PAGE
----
Final Stretch

Final Stretch

Council plans to adopt budget on May 2, but property owners are concerned about tax bills.

Rising property tax bills in Alexandria have created a contentious budget season. Property tax bills have doubled over the past five years, and taxpayers have played a central role in this year's budget cycle -- asking city officials to lower their tax bill and find ways to curtail spending.

The city's current property tax rate is $0.995 for every $100 of assessed valuation. Considering that assessments have increased an average of 21 percent this year, City Manager James Hartmann recognized the need to bring the tax rate down. But his four-cent reduction in the city's property tax rate was not enough, so the City Council advertised a rate of $0.915 for every $100 of assessed valuation. This rate would increase the average tax bill by $418.

"A real tax cut would lead to our paying less taxes than the year before," reads part of the Alexandrians for a 3% Compromise petition, which has now collected 4,422 signatures. "We need to preserve our community and stop the exodus of those Alexandrians who cannot stay because they cannot pay."

THE DEMAND for a lower tax rate has not gone unnoticed at City Hall.

"That's a message that we're heard loud and clear," said Councilman Paul Smedberg, who was one of two City Council members to suggest further lowering the tax rate during this week's add/delete process. He and Councilman Rob Krupicka both included a $2,760,000 proposal to lower the tax rate to $0.905 for every $100 of assessed valuation. "We want to make sure that people who have lived in Alexandria for a number of years are able to stay here."

A tax rate of $0.905 would increase the average tax bill by $374.

"Reducing the tax rate below $0.905 is going to be very challenging," said Councilman Ludwig Gaines, noting the difficulty associated with cutting popular city programs. "But I and other council members are actively engaged in finding additional tax-rate reductions."

None of the City Council members seemed willing to set a tax rate of $0.86, which is the rate that is being requested by citizens who have signed the Alexandrians for a 3% Compromise petition.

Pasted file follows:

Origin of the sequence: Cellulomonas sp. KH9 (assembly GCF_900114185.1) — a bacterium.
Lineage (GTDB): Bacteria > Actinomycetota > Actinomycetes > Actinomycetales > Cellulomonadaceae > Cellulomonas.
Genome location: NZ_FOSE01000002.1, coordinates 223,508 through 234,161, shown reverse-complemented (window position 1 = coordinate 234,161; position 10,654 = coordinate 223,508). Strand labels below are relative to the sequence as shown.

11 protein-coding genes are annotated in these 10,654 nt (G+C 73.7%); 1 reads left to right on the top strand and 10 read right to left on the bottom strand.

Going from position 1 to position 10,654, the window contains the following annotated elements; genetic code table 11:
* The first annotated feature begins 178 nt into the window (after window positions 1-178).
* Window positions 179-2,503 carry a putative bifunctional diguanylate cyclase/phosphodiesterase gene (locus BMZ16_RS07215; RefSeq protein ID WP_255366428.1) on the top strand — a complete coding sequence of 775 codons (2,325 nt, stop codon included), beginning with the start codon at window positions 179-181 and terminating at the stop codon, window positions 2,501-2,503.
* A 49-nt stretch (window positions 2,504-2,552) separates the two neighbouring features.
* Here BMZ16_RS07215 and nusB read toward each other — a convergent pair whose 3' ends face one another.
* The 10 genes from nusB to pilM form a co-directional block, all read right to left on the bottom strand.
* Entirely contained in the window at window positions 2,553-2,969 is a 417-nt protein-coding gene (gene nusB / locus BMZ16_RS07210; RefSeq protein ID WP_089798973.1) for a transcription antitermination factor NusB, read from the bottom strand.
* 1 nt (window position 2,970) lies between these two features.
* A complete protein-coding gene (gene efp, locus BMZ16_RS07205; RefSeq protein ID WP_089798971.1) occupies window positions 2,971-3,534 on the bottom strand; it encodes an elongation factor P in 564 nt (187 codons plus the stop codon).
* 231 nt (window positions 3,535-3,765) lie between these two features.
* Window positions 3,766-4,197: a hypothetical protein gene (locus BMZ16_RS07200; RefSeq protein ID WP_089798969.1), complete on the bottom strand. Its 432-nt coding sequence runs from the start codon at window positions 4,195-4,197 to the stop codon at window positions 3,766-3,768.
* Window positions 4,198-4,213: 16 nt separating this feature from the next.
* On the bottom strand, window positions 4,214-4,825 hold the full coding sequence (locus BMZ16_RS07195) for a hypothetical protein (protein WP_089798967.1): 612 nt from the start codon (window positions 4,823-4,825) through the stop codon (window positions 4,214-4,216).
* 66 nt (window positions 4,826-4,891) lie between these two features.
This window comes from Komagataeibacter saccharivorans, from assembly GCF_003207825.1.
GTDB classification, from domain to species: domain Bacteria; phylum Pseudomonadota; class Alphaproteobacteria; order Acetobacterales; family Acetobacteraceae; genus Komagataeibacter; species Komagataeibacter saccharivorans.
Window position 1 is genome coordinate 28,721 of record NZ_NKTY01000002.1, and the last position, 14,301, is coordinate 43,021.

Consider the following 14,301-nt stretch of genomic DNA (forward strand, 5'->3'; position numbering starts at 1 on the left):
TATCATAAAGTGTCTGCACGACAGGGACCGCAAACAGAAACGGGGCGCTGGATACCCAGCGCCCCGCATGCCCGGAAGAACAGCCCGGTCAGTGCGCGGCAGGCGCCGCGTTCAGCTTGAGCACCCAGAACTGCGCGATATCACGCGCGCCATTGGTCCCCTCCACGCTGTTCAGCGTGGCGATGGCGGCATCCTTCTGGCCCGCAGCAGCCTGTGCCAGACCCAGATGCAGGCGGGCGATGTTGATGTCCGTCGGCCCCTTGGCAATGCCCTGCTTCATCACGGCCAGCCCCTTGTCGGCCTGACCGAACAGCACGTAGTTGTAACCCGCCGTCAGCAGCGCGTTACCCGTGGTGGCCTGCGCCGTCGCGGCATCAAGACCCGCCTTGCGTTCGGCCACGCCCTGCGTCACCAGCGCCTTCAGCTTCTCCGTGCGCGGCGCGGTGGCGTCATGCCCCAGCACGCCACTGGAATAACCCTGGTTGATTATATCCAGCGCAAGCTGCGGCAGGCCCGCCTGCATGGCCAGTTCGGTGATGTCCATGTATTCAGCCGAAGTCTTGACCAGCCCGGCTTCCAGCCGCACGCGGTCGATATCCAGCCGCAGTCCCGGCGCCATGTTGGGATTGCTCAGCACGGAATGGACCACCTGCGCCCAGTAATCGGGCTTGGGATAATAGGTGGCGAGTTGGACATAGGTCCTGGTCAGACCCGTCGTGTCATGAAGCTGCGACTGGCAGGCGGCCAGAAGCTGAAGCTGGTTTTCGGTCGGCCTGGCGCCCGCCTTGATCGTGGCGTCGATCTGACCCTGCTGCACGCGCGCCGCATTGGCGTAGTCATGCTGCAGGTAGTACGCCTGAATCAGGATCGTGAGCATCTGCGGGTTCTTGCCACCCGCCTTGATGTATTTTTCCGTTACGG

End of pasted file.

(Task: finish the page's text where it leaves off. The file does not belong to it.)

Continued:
THE THREE-PERCENT movement began after February's assessments were mailed to city property owners. That's when Seminary Hills homeowner Lou Cordia swung into action with a plan to collect more than 5,000 signatures -- a goal that he plans to achieve this weekend. His petition calls for capping the increase in city spending at three percent this year and asking the City Council to prevent property tax increases from spiraling out of control again by examining ways to curtail city spending.

Several civic associations and homeowners groups also wanted to express their concern with rising property tax bills, so long-time Old Town resident Chip Carlin and others began circulating a resolution to be discussed at association meetings. Thirteen associations have endorsed the resolution.

"The City of Alexandria budget has increased an average of 8.4% per year since 2000," reads the petition. "If individual property taxes continue to increase at the rate they have in recent years, many more Alexandrians may be forced to sell their homes and move elsewhere, and even fewer families of low or moderate income will be able to afford to remain in our city."

THE IDEA that capping increases in city spending is the answer to anxiety caused by rising tax bills has not met with universal praise.

"An artificial cap is nothing more than a poor excuse for someone who doesn't understand the budget process," said former mayor Kerry Donley, who recently accepted a position as athletic director at T.C. Williams High School. "When I was on City Council, I tried to cap spending at 6.4 percent and people thought that was draconian. That was a time when city spending was increasing at eight to 10 percent every year."

But others think that a one-time cap of three percent would give the city needed time for reflection.

"The motto of this City Council is to spend without a rhyme or reason -- spend without results," said former mayor Frank Mann at an April 24 public forum on tax relief at the Durant Center. "The real solution is to stop the reckless spending. One of the things we've got to do is stop electing officials who don't know how to save."

"There are no villains in this story unless it is all of us," said Richard Moose of North Old Town Independent Citizens. "Most property owners want their taxes lowered and they don't really care how that's accomplished."

THE CITY COUNCIL plans to adopt a final budget after a work session on May 2. At press time, council members seemed unwilling to reduce the tax rate to $0.86 -- the tax rate that is requested in the citizen petition and association resolution.

"The City Council is moving in our direction, but only May 2 will tell the true tale," said Cordia. "February's sticker shock from the city's historically high assessments coupled with the city manager's proposed budget on March 8 that called for the largest tax increase in Alexandria history caused 'April showers' of complaints from thousands of Alexandrians that our property taxes are too high. The Alexandrians for a 3% Compromise petition and Coalition of Associations for the 3% Cap resolution will hopefully persuade City Council to vote on May 2 for a reasonable spending increase of 3 percent to 3.5 percent."